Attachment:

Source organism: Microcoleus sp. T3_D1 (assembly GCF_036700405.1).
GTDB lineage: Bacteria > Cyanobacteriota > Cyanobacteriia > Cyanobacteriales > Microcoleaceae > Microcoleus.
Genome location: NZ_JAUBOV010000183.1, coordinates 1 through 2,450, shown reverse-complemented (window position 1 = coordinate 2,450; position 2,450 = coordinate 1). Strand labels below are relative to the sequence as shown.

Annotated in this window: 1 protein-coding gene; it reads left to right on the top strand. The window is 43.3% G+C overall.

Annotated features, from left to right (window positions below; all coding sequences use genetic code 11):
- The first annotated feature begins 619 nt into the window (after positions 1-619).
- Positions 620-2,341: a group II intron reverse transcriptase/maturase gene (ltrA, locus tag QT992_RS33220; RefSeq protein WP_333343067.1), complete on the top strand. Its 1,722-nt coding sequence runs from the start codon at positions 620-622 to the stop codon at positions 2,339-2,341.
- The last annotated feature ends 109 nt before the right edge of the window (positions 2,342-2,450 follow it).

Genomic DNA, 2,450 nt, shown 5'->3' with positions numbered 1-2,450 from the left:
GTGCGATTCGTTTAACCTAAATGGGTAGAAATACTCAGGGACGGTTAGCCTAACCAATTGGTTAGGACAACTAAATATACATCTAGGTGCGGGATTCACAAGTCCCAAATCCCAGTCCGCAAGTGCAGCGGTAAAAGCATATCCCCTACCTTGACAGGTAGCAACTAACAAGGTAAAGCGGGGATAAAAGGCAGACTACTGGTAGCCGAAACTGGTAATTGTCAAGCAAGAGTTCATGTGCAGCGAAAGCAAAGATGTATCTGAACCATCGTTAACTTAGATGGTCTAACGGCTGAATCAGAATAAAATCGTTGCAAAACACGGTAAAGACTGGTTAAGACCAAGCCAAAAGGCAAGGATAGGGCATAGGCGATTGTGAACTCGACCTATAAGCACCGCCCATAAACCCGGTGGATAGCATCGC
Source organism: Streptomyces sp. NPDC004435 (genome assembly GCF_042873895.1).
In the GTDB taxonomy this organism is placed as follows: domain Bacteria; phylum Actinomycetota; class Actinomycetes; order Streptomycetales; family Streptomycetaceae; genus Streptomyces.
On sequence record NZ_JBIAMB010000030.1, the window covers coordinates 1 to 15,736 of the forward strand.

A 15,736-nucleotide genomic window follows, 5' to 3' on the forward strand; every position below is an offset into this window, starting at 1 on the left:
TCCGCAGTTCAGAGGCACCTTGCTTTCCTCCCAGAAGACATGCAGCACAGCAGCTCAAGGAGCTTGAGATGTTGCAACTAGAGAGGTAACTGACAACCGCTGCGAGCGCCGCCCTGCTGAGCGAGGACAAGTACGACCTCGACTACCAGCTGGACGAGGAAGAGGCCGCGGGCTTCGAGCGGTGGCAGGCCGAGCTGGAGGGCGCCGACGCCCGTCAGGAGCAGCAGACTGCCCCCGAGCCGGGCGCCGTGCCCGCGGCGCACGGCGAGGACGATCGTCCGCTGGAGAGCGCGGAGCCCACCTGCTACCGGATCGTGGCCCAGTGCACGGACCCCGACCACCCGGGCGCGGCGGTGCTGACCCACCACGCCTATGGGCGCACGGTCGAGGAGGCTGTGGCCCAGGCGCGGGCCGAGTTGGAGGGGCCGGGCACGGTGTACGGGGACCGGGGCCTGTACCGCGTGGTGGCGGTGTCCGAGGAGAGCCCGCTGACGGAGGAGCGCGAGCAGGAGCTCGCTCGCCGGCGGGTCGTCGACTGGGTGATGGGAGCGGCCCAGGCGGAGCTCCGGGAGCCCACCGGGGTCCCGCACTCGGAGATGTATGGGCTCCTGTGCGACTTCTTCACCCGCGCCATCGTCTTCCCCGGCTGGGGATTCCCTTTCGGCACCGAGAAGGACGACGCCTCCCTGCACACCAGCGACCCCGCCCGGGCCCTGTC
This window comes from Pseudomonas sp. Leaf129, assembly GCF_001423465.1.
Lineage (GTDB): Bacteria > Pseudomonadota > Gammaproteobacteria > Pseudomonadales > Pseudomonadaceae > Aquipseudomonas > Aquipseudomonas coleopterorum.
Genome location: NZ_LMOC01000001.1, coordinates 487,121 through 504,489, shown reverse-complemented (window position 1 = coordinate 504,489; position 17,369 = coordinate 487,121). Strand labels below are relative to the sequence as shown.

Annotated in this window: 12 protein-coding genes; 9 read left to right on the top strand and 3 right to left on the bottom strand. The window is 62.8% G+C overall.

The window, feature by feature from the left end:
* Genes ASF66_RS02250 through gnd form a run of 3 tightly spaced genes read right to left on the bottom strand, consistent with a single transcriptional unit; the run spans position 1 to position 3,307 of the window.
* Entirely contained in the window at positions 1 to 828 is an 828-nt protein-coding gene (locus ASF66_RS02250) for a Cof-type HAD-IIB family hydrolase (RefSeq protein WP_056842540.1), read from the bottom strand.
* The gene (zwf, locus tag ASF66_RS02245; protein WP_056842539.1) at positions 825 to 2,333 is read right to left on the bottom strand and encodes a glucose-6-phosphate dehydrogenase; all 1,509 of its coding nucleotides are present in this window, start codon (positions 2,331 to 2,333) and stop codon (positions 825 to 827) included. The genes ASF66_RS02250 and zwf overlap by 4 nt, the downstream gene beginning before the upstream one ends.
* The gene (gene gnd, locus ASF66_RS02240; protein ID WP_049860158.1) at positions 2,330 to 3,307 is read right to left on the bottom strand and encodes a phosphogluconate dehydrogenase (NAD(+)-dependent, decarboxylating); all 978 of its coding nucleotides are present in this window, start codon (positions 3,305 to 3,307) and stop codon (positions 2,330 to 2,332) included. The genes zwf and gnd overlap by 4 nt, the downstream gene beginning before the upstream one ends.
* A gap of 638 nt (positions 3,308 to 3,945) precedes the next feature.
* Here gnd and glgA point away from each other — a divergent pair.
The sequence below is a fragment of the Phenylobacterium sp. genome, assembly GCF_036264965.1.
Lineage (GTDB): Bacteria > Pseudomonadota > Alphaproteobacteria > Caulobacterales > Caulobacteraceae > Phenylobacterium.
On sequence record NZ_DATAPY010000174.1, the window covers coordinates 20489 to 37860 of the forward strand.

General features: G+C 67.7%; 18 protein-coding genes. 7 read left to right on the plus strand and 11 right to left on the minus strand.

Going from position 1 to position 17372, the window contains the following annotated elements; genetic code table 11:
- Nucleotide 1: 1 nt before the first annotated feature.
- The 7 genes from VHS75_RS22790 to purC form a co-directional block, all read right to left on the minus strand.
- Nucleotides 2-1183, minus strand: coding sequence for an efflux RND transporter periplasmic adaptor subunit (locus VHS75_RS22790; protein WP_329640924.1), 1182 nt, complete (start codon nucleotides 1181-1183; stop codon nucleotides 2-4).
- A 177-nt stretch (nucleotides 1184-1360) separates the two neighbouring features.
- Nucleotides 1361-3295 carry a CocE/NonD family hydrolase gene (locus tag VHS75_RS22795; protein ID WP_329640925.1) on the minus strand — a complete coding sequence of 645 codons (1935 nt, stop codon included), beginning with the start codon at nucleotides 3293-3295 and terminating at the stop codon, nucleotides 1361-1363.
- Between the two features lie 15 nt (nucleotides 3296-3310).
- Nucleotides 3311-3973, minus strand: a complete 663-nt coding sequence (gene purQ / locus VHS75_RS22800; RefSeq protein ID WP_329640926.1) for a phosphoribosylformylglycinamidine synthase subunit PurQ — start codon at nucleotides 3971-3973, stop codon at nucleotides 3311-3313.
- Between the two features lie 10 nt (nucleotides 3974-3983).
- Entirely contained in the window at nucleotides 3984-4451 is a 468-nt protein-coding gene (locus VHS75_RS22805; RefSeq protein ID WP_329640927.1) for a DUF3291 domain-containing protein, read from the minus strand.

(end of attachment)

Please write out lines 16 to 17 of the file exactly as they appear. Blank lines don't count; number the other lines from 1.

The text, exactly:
This window comes from Pseudomonas sp. Leaf129, assembly GCF_001423465.1.
Lineage (GTDB): Bacteria > Pseudomonadota > Gammaproteobacteria > Pseudomonadales > Pseudomonadaceae > Aquipseudomonas > Aquipseudomonas coleopterorum.